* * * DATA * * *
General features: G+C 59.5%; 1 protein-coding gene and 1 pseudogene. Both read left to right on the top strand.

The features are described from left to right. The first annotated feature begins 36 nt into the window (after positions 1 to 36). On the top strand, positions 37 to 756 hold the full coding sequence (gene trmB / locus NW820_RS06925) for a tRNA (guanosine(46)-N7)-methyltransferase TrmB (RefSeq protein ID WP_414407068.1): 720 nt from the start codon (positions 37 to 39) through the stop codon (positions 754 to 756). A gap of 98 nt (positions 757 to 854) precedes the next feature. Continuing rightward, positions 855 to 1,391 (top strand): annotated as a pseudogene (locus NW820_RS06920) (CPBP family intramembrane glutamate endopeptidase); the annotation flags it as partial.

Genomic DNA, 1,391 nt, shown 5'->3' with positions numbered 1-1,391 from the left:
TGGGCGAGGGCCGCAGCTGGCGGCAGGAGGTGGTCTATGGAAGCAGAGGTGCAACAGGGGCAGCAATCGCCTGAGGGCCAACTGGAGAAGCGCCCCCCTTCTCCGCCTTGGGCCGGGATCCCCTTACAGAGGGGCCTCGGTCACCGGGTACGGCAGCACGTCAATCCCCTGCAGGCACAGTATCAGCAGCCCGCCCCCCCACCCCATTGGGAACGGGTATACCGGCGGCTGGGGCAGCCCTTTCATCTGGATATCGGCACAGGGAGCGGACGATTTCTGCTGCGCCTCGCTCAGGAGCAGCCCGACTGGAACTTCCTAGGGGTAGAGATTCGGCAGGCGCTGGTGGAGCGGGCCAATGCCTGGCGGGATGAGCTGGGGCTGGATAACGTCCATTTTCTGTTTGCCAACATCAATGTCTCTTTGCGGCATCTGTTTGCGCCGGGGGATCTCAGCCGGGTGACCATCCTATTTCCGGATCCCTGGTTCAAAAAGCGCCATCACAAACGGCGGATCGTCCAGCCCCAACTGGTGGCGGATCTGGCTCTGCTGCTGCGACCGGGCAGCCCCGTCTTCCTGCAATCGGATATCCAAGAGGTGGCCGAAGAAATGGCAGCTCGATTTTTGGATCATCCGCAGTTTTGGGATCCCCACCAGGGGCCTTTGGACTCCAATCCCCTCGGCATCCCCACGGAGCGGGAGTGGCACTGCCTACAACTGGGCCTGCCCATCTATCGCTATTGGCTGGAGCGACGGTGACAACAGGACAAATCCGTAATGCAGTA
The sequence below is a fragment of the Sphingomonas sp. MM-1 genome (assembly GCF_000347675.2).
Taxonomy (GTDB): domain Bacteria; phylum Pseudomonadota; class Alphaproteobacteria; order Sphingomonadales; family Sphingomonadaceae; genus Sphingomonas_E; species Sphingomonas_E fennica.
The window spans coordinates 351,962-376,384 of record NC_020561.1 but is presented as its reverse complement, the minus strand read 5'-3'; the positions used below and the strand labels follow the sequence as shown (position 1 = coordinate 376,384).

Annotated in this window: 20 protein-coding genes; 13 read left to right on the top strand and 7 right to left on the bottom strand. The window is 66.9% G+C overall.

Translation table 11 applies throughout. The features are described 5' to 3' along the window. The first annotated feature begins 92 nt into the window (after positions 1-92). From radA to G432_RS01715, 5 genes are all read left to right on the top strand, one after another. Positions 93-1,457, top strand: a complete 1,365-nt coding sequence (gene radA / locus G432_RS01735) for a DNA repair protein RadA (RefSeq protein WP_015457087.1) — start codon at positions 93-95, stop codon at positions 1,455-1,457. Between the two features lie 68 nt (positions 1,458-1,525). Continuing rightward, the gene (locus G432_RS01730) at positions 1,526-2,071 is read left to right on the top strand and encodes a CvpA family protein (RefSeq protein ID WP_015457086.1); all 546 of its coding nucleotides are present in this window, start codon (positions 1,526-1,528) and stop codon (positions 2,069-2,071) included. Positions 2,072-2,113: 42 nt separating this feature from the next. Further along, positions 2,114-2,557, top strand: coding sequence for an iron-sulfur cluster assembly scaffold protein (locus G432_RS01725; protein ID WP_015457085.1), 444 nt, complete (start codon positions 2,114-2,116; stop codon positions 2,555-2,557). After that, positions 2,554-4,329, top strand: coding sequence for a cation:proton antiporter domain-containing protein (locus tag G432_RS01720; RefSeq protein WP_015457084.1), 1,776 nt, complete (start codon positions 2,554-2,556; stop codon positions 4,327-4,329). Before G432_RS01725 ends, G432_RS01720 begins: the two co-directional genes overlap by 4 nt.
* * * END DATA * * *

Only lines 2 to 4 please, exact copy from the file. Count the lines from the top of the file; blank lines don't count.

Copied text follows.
The features are described from left to right. The first annotated feature begins 36 nt into the window (after positions 1 to 36). On the top strand, positions 37 to 756 hold the full coding sequence (gene trmB / locus NW820_RS06925) for a tRNA (guanosine(46)-N7)-methyltransferase TrmB (RefSeq protein ID WP_414407068.1): 720 nt from the start codon (positions 37 to 39) through the stop codon (positions 754 to 756). A gap of 98 nt (positions 757 to 854) precedes the next feature. Continuing rightward, positions 855 to 1,391 (top strand): annotated as a pseudogene (locus NW820_RS06920) (CPBP family intramembrane glutamate endopeptidase); the annotation flags it as partial.

Genomic DNA, 1,391 nt, shown 5'->3' with positions numbered 1-1,391 from the left:
TGGGCGAGGGCCGCAGCTGGCGGCAGGAGGTGGTCTATGGAAGCAGAGGTGCAACAGGGGCAGCAATCGCCTGAGGGCCAACTGGAGAAGCGCCCCCCTTCTCCGCCTTGGGCCGGGATCCCCTTACAGAGGGGCCTCGGTCACCGGGTACGGCAGCACGTCAATCCCCTGCAGGCACAGTATCAGCAGCCCGCCCCCCCACCCCATTGGGAACGGGTATACCGGCGGCTGGGGCAGCCCTTTCATCTGGATATCGGCACAGGGAGCGGACGATTTCTGCTGCGCCTCGCTCAGGAGCAGCCCGACTGGAACTTCCTAGGGGTAGAGATTCGGCAGGCGCTGGTGGAGCGGGCCAATGCCTGGCGGGATGAGCTGGGGCTGGATAACGTCCATTTTCTGTTTGCCAACATCAATGTCTCTTTGCGGCATCTGTTTGCGCCGGGGGATCTCAGCCGGGTGACCATCCTATTTCCGGATCCCTGGTTCAAAAAGCGCCATCACAAACGGCGGATCGTCCAGCCCCAACTGGTGGCGGATCTGGCTCTGCTGCTGCGACCGGGCAGCCCCGTCTTCCTGCAATCGGATATCCAAGAGGTGGCCGAAGAAATGGCAGCTCGATTTTTGGATCATCCGCAGTTTTGGGATCCCCACCAGGGGCCTTTGGACTCCAATCCCCTCGGCATCCCCACGGAGCGGGAGTGGCACTGCCTACAACTGGGCCTGCCCATCTATCGCTATTGGCTGGAGCGACGGTGACAACAGGACAAATCCGTAATGCAGTA